“The concerns I heard were that it smelled bad and you could taste something in the water,” she said. However, she received no reports of health problems, and knew that the chemical 2,4-D did have a strong odor to begin with. “You can smell it in the aisle at Lowes,” Curliss said.
“I didn’t have any facts that there was a health hazard,” she said. “You don’t close a pool over smells.”
On Friday morning, Curliss was asked to close the pool due to Council members’ concerns.
At this point, Curliss met with the parks crew and discovered that the herbicide had been applied undiluted, at a strength far above that recommended.
Curliss spent the rest of that day gathering information about the possible health hazards associated with the herbicide misuse, pulling in Police Chief Tony Pettiford to help make calls. The two contacted the Miami Township Fire Rescue squad, a Dayton area hazardous materials expert, the product manufacturer, the Greene County health district and attempted to make contact with the Ohio Department of Agriculture, Curliss said, in order to learn possible health effects. She also asked Water Superintendent Joe Bates to take water and soil samples to Belmont Labs in Englewood for testing.
Overall, she said, the experts consulted indicated that even with the herbicide overuse, there should be no health problems.
“The answers we were getting were favorable.”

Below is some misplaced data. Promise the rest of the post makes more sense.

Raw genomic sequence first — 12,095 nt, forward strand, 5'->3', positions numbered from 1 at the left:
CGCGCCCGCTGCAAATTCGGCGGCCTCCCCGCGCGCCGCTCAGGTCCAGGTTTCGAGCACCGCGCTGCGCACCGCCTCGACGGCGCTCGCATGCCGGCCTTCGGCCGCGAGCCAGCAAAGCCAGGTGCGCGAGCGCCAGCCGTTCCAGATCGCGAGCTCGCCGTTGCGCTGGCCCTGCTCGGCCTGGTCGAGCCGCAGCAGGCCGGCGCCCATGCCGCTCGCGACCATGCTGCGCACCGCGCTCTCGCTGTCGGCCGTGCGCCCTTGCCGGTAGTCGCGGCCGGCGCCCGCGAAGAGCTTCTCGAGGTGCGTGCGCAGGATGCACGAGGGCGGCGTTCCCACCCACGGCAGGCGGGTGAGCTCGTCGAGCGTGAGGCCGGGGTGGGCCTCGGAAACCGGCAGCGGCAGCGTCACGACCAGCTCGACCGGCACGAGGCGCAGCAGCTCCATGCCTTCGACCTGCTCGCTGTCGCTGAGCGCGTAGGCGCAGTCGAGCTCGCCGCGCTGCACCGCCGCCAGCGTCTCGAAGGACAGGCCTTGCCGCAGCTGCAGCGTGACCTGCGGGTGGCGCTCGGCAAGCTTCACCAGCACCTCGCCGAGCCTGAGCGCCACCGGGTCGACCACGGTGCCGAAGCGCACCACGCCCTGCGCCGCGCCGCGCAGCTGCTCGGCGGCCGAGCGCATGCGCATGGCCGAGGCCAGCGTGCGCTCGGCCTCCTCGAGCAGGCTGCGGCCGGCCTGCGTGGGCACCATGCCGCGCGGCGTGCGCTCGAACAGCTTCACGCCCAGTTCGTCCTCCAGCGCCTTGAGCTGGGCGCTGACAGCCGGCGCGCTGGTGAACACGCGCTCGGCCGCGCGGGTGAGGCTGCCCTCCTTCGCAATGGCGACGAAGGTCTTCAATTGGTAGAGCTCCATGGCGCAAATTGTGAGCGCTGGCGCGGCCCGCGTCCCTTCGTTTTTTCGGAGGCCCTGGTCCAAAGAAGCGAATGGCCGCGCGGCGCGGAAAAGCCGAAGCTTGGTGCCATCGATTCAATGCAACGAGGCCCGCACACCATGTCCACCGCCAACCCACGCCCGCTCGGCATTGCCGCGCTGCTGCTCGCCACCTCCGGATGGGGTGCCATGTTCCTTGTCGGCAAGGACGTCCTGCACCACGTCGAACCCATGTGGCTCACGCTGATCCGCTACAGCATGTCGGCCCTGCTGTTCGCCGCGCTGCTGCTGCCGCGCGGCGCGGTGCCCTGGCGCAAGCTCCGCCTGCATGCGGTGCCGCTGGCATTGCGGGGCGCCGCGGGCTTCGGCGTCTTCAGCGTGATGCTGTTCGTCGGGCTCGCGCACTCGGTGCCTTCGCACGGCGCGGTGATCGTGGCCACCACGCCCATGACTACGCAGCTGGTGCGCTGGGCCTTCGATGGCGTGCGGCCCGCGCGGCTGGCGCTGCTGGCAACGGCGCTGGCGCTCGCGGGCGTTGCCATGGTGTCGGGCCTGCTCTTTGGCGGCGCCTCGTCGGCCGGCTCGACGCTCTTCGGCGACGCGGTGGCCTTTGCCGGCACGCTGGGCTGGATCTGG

At about 4 p.m. Friday, the Village sent a press release closing the pool, which Curliss wrote. Police and pool staff alerted those at the pool that they needed to leave, and posted the Village press statement prominently. According to Dayton Pool Management head Jeff Blume this week, his workers relayed the information on the press statement to swimmers and those who came to the pool.
However, while the statement said the pool was closing due to herbicide use, it did not mention the substantial overuse that had been discovered earlier that day. She didn’t notify the community of the herbicide overuse because she did not yet have all the information, Curliss said.
“At that point we didn’t know what it meant,” she said. “Providing information without saying what it means is not responsible.”
While Curliss also did not notify Council members that day about the herbicide overuse, she did notify the Village solicitor later in the day and assumed he was notifying Council members. The solicitor notified Council members about the situation early the next morning, on Saturday, June 15. Hempfling was working and did not receive her email until later that afternoon. When she did, she contacted the solicitor and called the special meeting that Council held the following morning, Sunday, June 16.